Counselling for Anger
Anger is a very primal, basic emotion – it is also a very complex one. Anger can be a primary emotion (for example someone hits you, and this makes you instantly angry), but it can also be a strategy to cover up painful feelings (it feels easier, and appears stronger, to be angry, than to appear sad, powerless, vulnerable, or rejected, etc).
The term “Anger Management” may have been popularised by the movie of the same name, but one of the myths about anger management is that it is simply about counting to ten or taking deep breaths or punching pillows (indeed, research has shown that finding outlets for anger in this way does not necessarily reduce anger but may in fact feed it!).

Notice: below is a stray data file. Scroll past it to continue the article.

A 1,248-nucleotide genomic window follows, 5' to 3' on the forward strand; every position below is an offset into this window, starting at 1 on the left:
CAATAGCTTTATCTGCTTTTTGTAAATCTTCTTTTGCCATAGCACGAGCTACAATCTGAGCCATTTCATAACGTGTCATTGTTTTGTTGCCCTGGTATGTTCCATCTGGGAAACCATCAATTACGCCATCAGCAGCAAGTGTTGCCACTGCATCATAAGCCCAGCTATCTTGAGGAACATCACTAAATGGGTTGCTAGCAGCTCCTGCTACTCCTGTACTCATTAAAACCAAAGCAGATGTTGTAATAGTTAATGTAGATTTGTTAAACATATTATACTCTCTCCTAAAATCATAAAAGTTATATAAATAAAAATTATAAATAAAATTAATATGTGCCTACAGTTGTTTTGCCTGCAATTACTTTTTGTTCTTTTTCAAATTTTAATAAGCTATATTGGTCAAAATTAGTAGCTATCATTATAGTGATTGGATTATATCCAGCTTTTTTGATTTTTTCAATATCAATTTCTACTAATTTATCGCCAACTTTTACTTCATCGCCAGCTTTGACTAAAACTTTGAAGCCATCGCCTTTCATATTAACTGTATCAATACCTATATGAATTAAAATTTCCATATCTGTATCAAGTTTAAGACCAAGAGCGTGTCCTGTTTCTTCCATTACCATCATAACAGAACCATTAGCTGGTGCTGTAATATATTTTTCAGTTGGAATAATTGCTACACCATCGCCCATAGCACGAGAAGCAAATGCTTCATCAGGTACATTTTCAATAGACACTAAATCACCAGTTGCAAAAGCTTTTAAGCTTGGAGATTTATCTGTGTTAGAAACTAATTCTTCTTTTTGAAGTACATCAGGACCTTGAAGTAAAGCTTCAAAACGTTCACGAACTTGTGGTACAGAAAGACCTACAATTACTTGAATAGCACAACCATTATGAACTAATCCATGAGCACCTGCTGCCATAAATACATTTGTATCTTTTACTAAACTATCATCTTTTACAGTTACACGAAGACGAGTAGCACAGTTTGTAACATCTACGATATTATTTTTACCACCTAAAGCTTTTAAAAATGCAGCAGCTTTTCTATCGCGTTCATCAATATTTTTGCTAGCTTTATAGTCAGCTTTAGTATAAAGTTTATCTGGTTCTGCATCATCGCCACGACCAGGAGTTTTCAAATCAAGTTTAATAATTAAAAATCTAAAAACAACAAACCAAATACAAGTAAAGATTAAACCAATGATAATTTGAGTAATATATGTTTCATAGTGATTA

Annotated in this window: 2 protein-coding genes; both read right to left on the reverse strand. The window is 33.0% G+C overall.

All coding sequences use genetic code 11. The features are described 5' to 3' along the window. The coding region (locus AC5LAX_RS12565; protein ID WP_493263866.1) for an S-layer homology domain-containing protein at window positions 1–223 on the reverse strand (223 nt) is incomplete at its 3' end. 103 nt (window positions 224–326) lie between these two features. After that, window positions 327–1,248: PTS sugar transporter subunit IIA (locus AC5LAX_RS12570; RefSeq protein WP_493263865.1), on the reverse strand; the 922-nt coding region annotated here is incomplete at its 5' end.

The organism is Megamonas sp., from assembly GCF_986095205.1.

Anger is not always inappropriate (for example feeling anger when we see an injustice can be seen as healthy and has driven many people to make changes in our world), though our early lives may have conditioned us to believe that anger is wrong, resulting in “bottling up” anger until it spills over into rage (often, though by no means always when alcohol is involved, removing the usual inhibitions). Anger can be very destructive, and can be directed towards ourselves as much as towards other people.
As with all the problems I work with, when counselling for anger, I do not look at anger as an isolated “symptom” but work with people as unique individuals, exploring background, triggers for anger, making sense of the anger response and any other emotions that may be ravelled up with the anger, and looking at ways of reducing, processing and managing anger so that it becomes less destructive.